TU LogoTechnische Universität Wien

Group Leader

Hannes MIKULA
Dipl.-Ing. Dr.techn.

Address:
Institute of Applied Synthetic Chemistry, TU Wien
Getreidemarkt 9
1060 Vienna
Austria

Contact:
phone: +43-1-58801-163721
hannes.mikula@tuwien.ac.at

Chemical reactions are commonly associated to fumes, smells, changing colors, industrial processes, toxic substances and explosives.
So, why would someone aim to develop and carry out chemical reactions inside living organisms?


Our research group is part of the Institute of Applied Synthetic Chemistry at TU Wien (Vienna University of Technology). 
We aim to design and synthesize molecules with new chemical, biological and/or physical properties (Molecular Chemistry) with emphasis on applications in the field of Chemical Biology. Our main interest is the development of bioorthogonal reactions and tools toward new diagnostic and/or therapeutic strategies (Bioorthogonal Theranostics).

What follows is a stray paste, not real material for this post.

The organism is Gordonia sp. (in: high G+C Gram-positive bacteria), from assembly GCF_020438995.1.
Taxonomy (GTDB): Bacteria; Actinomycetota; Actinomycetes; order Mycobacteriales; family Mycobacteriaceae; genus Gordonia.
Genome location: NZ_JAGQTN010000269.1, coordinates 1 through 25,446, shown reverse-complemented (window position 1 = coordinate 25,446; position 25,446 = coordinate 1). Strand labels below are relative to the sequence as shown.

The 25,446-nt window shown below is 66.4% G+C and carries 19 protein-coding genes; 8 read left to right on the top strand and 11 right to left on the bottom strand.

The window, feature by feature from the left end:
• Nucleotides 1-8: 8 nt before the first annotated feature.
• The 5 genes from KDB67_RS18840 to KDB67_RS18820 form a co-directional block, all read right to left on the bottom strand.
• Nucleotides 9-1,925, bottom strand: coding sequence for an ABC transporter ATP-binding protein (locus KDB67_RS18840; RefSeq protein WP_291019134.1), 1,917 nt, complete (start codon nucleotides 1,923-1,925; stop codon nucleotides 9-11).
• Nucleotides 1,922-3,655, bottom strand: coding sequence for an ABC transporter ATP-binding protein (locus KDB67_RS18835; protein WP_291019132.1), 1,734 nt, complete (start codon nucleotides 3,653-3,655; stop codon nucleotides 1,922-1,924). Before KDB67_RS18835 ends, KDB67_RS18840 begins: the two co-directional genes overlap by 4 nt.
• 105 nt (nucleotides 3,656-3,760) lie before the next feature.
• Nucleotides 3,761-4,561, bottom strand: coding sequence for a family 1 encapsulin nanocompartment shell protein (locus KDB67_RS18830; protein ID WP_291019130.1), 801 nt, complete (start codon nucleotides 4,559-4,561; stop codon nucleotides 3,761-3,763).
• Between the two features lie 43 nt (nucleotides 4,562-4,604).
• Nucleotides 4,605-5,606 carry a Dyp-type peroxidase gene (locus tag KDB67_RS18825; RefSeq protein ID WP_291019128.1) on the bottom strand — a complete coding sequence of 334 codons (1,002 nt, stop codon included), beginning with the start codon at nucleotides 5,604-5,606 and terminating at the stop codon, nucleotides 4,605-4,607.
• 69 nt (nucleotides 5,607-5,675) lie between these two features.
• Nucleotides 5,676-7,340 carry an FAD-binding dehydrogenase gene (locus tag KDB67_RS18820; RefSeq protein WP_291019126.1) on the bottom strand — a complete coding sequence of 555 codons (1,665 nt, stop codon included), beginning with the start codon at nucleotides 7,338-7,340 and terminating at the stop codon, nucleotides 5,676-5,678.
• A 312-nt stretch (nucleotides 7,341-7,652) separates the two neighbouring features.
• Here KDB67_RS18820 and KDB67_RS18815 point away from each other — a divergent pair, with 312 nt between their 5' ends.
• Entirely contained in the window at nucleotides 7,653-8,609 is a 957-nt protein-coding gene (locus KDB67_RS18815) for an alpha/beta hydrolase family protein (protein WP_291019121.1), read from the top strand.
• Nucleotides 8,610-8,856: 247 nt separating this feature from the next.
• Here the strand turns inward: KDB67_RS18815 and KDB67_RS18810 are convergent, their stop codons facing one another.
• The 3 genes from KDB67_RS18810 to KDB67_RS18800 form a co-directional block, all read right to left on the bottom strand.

Bioorthogonal Chemistry

Controlled biochemical transformations are essential and omnipresent features of the chemistry of living systems. The development of engineered chemical tools that can recapitulate these fundamental capabilities of molecular assembly and disassembly has initiated the field of bioorthogonal chemistry.

A variety of bioorthogonal reactions have been developed in recent years to achieve safe and selective chemical modifications within the complex and uncontrolled environment of living systems. Bioorthogonal ligations enable the connection of two different moieties inside living systems and inspired an early focus on labeling, modification and tracking of compounds (e.g. pretargeted imaging).

The current diversified effort to develop bioorthogonal bond-cleavage reactions has expanded the scope of applications of in vivo chemistry tremendously. Highly selective and controlled cleavage or release of molecules inside living organisms would allow bioorthogonal on/off-control of biological functions and/or activity (e.g. controlled activation of non-toxic prodrugs via bioorthogonal cleavage to selectively release drugs inside tumors).